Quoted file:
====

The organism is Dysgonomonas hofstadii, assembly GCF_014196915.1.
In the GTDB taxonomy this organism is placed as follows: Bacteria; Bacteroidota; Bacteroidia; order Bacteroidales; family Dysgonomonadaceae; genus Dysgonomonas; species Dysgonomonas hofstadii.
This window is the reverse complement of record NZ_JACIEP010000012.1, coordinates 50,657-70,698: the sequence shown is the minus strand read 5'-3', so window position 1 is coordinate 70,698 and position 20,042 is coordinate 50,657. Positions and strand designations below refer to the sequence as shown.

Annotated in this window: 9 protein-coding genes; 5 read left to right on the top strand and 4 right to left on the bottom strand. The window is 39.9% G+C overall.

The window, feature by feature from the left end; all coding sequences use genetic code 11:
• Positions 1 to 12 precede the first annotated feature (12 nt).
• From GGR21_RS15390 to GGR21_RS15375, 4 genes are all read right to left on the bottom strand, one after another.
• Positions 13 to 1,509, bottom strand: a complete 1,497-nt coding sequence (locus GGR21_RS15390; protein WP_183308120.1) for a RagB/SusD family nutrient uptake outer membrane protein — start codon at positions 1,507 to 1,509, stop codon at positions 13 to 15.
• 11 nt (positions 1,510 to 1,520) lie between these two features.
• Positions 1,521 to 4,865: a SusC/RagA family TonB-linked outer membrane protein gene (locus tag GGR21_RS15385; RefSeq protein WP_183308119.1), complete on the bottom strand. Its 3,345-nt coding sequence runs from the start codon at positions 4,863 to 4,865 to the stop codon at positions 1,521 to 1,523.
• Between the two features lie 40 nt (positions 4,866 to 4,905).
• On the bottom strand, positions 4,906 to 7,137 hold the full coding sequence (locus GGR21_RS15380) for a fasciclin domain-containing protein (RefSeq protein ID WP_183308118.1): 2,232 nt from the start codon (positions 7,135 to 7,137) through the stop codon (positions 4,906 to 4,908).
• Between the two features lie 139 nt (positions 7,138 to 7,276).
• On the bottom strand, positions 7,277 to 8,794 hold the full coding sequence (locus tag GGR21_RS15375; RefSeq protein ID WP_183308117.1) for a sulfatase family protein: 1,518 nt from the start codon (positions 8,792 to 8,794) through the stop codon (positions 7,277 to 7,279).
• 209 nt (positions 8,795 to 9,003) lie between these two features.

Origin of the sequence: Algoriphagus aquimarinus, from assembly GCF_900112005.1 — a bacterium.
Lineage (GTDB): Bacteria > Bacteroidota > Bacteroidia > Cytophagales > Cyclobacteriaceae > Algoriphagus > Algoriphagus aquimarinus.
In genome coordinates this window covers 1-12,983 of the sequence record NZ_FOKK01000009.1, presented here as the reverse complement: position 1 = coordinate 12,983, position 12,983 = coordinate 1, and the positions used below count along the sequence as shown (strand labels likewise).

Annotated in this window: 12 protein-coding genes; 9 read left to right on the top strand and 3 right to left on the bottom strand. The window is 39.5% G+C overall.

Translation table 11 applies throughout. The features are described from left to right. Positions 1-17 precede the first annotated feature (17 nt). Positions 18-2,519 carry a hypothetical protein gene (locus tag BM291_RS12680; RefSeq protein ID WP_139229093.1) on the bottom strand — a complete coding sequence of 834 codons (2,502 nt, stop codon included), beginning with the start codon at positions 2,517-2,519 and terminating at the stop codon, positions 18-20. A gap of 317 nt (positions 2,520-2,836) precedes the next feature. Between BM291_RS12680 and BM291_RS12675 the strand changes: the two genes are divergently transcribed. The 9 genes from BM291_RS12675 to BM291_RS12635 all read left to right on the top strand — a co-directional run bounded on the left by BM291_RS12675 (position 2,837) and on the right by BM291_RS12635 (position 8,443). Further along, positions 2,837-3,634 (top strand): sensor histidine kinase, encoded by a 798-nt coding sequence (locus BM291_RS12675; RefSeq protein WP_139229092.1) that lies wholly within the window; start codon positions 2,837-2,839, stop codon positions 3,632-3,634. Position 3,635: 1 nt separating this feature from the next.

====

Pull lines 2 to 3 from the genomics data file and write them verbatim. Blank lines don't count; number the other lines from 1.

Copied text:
In the GTDB taxonomy this organism is placed as follows: Bacteria; Bacteroidota; Bacteroidia; order Bacteroidales; family Dysgonomonadaceae; genus Dysgonomonas; species Dysgonomonas hofstadii.
This window is the reverse complement of record NZ_JACIEP010000012.1, coordinates 50,657-70,698: the sequence shown is the minus strand read 5'-3', so window position 1 is coordinate 70,698 and position 20,042 is coordinate 50,657. Positions and strand designations below refer to the sequence as shown.